Australia’s forests, particularly rainforests, are also under siege on a number of fronts. The battle continues to contain Miconia weed in Australia – the same weed responsible for taking over 70% of Tahiti’s native forests. Chytrid fungus, thought to be present in Australia since 1970, has caused the extinction of at least four frog species and dramatic decline of at least ten others in our sensitive rainforest ecosystems.

Myrtle rust is pushing already threatened native Australian Myrtaceae closer to extinction, notably Gossia gonoclada, and Rhodamnia angustifoliaand changing species composition of rainforest understories, and Richmond birdwing butterfly numbers are under threat from an invasive flower known as the Dutchman’s pipe.

Australia’s rivers and lakes are also under increasing domination from invasive species. Some 90% of fish biomass in the Murray Darling Basin are European carp, and tilapia are invading many far north Queensland river systems pushing out native species .

Invasive alien species are not only a serious threat to biodiversity and the economy, but also to human health. The Aedes aegypti mosquito found in parts of Queensland is capable of spreading infectious disease such as dengue, zika, chikungunya and yellow fever.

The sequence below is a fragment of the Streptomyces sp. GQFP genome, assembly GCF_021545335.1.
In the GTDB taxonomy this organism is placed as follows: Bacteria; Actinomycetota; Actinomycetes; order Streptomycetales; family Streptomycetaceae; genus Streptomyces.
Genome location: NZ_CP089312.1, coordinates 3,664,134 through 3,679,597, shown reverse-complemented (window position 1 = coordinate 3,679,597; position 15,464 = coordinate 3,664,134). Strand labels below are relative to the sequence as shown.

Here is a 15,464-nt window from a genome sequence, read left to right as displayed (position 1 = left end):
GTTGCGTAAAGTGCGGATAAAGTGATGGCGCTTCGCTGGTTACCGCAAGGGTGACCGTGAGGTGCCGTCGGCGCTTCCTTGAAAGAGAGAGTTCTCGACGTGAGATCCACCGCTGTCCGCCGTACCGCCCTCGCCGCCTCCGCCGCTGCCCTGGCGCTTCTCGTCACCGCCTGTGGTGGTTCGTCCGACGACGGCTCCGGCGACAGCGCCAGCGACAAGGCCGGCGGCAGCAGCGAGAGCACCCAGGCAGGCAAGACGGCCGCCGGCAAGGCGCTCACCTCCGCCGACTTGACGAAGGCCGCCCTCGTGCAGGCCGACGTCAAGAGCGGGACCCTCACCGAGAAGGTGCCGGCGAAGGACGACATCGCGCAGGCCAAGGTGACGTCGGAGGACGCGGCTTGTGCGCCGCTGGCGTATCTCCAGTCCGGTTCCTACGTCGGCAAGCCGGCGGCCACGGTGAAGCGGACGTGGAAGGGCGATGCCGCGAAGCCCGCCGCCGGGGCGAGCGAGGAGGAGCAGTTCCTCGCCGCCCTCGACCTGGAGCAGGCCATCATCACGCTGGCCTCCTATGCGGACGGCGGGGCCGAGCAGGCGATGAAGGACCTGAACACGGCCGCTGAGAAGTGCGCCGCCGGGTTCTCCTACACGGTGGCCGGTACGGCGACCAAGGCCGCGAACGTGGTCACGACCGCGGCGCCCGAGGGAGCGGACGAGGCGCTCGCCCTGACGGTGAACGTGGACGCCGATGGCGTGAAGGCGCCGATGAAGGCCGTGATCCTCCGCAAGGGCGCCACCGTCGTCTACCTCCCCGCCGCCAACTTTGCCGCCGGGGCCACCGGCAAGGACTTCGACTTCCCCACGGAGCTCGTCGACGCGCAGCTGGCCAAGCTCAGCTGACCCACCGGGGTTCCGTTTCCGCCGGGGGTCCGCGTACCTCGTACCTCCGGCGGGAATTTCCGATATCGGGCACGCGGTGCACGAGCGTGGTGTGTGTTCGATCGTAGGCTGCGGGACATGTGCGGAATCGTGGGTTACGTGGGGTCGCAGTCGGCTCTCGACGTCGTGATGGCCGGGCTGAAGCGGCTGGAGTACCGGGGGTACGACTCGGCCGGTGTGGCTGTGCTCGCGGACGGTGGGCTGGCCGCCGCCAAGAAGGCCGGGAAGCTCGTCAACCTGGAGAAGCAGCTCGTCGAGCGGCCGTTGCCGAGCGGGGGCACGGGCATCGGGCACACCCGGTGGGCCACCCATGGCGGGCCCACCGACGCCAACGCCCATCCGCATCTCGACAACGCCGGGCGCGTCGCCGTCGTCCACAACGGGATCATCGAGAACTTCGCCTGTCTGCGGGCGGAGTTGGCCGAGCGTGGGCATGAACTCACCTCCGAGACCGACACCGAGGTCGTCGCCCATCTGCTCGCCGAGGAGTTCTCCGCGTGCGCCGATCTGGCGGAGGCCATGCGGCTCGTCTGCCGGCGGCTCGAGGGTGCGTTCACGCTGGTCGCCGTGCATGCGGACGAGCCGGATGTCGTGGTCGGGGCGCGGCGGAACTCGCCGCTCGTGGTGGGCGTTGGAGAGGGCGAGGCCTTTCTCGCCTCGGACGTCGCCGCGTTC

And it’s not just Queensland that is under threat from diseases spread by invasive mosquitoes, with many researchers and authorities planning for when, not if, the disease carrying Aedes albopictus establishes itself in cooler and southern parts of Australia.

A picture of Carp fish
CSIRO has been testing in quarantine a new virus to control invasive carp. CSIRO

We have been testing in quarantine a new virus to control invasive carp. CSIRO

What solutions do we have?

Despite this grim inventory, it’s not all bad news. Australia actually has a long history of effectively managing invasive species.

Targeting viruses as options for controlling rabbits, carp and tilapia; we have successfully suppressed rabbit populations by 70% in this way for 50 years.

Weeds too are successful targets for weed biological control, with over a 65% success rate controlling more than 25 targets.

The IPBES report calls for “transformative action”. Here too Australia is at the forefront, looking into the potential of gene-technologies to suppress pet hates such as cane toads.